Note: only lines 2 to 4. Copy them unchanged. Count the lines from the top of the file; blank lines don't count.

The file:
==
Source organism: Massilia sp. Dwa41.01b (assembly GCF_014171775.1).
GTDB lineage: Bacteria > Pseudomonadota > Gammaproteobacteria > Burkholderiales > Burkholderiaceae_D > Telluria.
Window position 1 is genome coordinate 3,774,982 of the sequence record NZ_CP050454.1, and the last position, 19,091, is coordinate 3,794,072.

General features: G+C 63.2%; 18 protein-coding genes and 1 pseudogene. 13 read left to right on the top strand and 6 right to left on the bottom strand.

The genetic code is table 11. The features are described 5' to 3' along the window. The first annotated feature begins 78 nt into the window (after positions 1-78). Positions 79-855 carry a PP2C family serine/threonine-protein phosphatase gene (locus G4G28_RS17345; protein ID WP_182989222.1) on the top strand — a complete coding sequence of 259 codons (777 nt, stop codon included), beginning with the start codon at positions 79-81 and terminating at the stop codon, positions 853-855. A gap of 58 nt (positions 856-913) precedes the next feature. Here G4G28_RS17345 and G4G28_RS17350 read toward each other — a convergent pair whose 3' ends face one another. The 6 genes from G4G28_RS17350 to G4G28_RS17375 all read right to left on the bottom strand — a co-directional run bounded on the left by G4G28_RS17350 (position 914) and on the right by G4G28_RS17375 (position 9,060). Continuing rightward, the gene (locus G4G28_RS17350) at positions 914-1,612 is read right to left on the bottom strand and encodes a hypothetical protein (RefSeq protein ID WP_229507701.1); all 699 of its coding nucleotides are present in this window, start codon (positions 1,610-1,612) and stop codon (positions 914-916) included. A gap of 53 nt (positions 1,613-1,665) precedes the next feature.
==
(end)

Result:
GTDB lineage: Bacteria > Pseudomonadota > Gammaproteobacteria > Burkholderiales > Burkholderiaceae_D > Telluria.
Window position 1 is genome coordinate 3,774,982 of the sequence record NZ_CP050454.1, and the last position, 19,091, is coordinate 3,794,072.

General features: G+C 63.2%; 18 protein-coding genes and 1 pseudogene. 13 read left to right on the top strand and 6 right to left on the bottom strand.